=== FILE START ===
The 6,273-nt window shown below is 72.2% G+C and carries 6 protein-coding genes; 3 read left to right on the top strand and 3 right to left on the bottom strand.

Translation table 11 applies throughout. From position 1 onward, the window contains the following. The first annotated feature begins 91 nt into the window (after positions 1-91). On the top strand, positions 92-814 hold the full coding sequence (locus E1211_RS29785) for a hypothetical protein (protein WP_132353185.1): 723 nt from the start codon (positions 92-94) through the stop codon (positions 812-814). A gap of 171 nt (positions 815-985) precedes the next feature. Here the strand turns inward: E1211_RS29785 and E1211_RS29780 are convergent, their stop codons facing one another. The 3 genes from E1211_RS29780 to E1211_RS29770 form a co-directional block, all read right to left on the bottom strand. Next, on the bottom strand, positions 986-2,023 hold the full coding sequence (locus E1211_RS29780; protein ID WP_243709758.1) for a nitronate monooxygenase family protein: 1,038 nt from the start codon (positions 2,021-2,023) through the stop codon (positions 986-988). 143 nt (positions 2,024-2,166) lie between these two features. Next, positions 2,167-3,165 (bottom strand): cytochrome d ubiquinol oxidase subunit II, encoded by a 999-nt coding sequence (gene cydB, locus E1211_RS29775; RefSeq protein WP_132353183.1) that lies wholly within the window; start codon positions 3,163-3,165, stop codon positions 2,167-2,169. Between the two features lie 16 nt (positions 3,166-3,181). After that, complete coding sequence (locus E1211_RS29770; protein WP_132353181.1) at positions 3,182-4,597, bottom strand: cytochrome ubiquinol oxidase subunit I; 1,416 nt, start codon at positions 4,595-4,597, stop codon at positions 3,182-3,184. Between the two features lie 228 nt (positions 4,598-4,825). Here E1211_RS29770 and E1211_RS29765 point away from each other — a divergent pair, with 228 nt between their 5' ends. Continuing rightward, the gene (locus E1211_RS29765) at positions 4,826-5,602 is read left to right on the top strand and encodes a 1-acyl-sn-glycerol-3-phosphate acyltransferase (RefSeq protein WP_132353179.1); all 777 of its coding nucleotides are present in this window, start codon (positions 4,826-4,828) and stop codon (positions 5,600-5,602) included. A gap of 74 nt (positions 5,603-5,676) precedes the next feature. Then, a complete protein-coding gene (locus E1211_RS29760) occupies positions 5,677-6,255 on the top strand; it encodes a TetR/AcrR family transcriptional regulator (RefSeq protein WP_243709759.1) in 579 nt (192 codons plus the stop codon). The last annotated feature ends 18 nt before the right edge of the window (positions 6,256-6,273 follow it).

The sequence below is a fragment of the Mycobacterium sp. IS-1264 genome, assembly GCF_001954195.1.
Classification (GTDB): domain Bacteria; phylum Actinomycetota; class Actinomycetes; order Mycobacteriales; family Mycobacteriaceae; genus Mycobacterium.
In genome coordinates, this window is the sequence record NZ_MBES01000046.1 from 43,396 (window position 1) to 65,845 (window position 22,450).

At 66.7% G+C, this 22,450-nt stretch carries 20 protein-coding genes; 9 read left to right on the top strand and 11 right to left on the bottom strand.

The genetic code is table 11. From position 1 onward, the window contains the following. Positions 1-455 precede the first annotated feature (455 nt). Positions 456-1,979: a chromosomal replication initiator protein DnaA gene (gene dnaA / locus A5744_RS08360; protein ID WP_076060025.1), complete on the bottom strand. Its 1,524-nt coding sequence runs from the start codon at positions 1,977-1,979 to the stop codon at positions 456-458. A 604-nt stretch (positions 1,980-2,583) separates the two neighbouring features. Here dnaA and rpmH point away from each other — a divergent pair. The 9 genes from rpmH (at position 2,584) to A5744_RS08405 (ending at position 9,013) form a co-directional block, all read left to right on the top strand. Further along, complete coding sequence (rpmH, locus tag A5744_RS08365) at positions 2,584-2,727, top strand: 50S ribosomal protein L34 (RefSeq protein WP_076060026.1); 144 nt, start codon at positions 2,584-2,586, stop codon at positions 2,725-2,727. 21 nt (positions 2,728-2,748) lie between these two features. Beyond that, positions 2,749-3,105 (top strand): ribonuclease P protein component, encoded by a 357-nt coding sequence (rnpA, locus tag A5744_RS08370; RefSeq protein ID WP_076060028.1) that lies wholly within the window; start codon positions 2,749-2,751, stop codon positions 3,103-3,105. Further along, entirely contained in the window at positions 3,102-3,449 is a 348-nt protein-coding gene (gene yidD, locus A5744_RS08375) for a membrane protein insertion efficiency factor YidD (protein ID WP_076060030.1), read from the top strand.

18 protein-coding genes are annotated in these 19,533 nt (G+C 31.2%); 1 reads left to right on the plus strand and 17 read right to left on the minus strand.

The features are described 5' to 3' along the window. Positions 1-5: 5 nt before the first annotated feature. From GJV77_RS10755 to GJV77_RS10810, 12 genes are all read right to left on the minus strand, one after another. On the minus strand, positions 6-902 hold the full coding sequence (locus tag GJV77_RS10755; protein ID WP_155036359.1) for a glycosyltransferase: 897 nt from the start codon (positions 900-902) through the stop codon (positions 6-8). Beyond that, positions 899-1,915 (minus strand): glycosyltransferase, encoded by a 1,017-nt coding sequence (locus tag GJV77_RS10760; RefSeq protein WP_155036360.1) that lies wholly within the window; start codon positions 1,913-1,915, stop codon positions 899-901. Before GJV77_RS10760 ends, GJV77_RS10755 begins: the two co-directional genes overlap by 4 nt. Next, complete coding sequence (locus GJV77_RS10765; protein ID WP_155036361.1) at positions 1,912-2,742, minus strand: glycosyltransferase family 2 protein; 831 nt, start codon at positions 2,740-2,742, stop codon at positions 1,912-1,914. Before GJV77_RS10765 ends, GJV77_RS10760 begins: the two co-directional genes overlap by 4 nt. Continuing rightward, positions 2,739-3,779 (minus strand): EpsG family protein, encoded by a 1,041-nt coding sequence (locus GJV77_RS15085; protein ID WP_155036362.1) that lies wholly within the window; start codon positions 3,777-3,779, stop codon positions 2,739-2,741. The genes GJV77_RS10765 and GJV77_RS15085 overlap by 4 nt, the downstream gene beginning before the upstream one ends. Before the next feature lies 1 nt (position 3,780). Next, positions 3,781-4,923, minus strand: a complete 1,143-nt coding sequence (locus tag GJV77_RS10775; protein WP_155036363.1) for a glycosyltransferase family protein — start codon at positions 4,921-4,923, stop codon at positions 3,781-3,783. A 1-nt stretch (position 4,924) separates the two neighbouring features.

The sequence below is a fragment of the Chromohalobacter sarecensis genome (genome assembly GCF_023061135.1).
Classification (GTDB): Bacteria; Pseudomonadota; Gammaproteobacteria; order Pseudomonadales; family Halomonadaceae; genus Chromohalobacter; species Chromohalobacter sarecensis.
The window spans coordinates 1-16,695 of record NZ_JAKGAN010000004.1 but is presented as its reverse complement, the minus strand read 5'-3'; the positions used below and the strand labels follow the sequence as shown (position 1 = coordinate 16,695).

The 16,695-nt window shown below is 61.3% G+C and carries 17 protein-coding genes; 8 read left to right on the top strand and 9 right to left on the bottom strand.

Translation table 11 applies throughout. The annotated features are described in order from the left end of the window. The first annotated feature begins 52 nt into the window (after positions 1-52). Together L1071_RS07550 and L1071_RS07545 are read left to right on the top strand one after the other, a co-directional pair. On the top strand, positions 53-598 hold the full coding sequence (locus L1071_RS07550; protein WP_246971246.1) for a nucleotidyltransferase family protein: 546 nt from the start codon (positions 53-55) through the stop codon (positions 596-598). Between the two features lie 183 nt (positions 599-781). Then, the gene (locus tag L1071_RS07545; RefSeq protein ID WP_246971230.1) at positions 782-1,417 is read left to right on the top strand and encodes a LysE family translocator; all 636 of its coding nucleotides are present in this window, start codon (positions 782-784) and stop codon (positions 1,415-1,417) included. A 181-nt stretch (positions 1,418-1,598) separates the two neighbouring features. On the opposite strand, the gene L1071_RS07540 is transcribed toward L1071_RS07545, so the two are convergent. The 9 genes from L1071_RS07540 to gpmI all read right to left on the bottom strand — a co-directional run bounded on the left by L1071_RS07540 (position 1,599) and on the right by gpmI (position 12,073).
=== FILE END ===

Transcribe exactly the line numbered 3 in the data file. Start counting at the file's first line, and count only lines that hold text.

The sequence below is a fragment of the Mycobacterium sp. IS-1264 genome, assembly GCF_001954195.1.